She went on to explain that this only continued as she grew up and left the household to experience it in day-to-day society.

She added: ‘But then you go into society and you’re a girl and you’re getting the normal other unpleasant stuff too, and that reinforces it. So then you think, “Oh, I guess it’s just sh***y to be a girl. Oh, it’s so sh***y to have boobs.” I was ashamed of being a girl.’

Last year, Shania released her sixth album, Queen of Me, becoming her third number one record in the UK.

The album cover saw her pose nude, which she explained was about trying to embrace her body after what she’d been through.

Appearing on the Today show in January last year, she said: ‘It’s really about saying I was abused as a kid. My stepfather would fondle me up on the top and make me go without a shirt and I was already maturing. This cringy horrible wanting to escape being in my own skin.’

Last year, Shania released her sixth album, Queen of Me, becoming her third number one record in the UK. The album cover saw her pose nude, which she explained was about trying to embrace her body after what she'd been through (pictured)

Last year, Shania released her sixth album, Queen of Me, becoming her third number one record in the UK. The album cover saw her pose nude, which she explained was about trying to embrace her body after what she’d been through (pictured) 

Shania is next set to take to the Pyramid Stage on Sunday June 30 at Glastonbury for the coveted legends slot, previously filled by the likes of Johnny Cash and Diana Ross over the years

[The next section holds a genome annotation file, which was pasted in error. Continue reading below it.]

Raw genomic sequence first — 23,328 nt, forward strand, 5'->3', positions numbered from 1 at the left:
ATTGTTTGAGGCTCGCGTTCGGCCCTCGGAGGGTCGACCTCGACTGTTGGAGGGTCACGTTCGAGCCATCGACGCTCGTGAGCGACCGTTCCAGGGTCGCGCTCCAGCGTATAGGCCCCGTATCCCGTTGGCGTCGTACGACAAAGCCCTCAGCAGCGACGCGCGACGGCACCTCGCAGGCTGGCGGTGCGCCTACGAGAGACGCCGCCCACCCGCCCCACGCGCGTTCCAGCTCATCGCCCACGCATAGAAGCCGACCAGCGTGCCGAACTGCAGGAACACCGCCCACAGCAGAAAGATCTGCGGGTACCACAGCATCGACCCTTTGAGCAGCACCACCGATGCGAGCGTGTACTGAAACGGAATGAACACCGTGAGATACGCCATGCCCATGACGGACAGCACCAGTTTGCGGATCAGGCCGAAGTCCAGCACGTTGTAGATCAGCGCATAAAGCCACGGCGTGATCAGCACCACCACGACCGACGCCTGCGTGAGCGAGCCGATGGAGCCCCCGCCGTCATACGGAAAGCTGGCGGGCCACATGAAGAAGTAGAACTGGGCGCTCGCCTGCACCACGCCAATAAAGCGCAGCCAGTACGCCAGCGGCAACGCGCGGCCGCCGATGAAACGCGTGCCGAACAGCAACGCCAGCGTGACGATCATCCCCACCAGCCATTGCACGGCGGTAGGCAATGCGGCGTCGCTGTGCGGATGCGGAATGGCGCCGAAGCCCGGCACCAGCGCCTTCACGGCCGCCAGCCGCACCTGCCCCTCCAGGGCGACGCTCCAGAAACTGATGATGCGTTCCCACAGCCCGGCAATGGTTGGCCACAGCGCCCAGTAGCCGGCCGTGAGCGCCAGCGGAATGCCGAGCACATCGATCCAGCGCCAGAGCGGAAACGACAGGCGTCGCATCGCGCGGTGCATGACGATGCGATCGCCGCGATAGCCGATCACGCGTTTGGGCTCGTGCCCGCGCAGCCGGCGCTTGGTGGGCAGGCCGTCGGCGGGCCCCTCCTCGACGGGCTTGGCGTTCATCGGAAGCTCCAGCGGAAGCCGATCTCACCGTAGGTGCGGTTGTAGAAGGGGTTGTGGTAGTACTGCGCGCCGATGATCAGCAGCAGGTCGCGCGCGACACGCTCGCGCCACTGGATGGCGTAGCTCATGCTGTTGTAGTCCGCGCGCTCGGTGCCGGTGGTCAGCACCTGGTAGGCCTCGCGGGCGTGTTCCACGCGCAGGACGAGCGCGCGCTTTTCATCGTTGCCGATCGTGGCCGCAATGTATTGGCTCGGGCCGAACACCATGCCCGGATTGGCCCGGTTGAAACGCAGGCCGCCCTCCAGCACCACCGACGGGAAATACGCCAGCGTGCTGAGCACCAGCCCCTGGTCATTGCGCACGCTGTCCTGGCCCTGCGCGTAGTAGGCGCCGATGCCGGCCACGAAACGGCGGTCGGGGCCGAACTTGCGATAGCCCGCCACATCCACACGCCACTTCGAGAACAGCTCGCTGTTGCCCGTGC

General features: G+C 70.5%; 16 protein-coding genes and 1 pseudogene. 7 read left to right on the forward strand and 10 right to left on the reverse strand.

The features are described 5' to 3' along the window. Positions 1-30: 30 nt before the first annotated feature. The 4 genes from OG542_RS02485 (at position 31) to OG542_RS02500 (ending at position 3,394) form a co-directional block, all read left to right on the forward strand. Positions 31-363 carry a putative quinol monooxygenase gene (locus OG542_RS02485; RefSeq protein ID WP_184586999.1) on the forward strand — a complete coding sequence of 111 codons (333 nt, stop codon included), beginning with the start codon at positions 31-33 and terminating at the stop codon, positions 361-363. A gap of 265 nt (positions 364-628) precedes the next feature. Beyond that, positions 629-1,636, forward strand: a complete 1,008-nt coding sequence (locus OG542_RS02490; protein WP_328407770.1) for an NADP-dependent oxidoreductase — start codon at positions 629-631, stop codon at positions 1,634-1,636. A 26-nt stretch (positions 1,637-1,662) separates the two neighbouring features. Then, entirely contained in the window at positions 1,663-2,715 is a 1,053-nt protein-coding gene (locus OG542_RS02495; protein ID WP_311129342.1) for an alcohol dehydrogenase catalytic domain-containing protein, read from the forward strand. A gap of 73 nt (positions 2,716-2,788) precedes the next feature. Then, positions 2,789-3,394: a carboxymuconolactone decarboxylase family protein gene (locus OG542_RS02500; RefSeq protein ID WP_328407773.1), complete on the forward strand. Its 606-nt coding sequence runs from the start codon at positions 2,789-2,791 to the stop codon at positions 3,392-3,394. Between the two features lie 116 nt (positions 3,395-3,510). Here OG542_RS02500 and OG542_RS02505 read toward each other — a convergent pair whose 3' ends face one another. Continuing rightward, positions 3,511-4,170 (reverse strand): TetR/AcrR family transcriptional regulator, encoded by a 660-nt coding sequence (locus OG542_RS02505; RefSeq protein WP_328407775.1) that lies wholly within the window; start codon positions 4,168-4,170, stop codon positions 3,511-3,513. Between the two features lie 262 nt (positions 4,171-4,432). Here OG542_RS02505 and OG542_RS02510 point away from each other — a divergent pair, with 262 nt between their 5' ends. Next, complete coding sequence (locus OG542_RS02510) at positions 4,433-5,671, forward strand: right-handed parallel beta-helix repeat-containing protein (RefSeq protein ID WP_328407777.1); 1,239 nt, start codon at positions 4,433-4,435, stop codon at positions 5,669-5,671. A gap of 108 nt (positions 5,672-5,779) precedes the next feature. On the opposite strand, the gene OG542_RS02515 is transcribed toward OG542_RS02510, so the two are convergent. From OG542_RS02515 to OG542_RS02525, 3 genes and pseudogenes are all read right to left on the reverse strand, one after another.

Shania is next set to take to the Pyramid Stage on Sunday June 30 at Glastonbury for the coveted legends slot, previously filled by the likes of Johnny Cash and Diana Ross over the years 

She previously admitted getting the gig was an 'honour' and 'accolade' and as its her first time at the music festival, she said she was 'excited but nervous' and was going as a fan too

She previously admitted getting the gig was an ‘honour’ and ‘accolade’ and as its her first time at the music festival, she said she was ‘excited but nervous’ and was going as a fan too

She continued: ‘It’s time to start loving myself in my own skin and really embracing that and not being embarrassed of it or shy of it. This is who I am.

‘Loving who you are. I’m my own royalty. I’m the boss of me, and I’m responsible for the decisions I make, for what I say, for what I do. It’s a statement of self-confidence that I’ve grown into more over the last few years.’

Shania is next set to take to the Pyramid Stage on Sunday June 30 at Glastonbury  for the coveted legends slot, previously filled by the likes of Johnny Cash and Diana Ross over the years.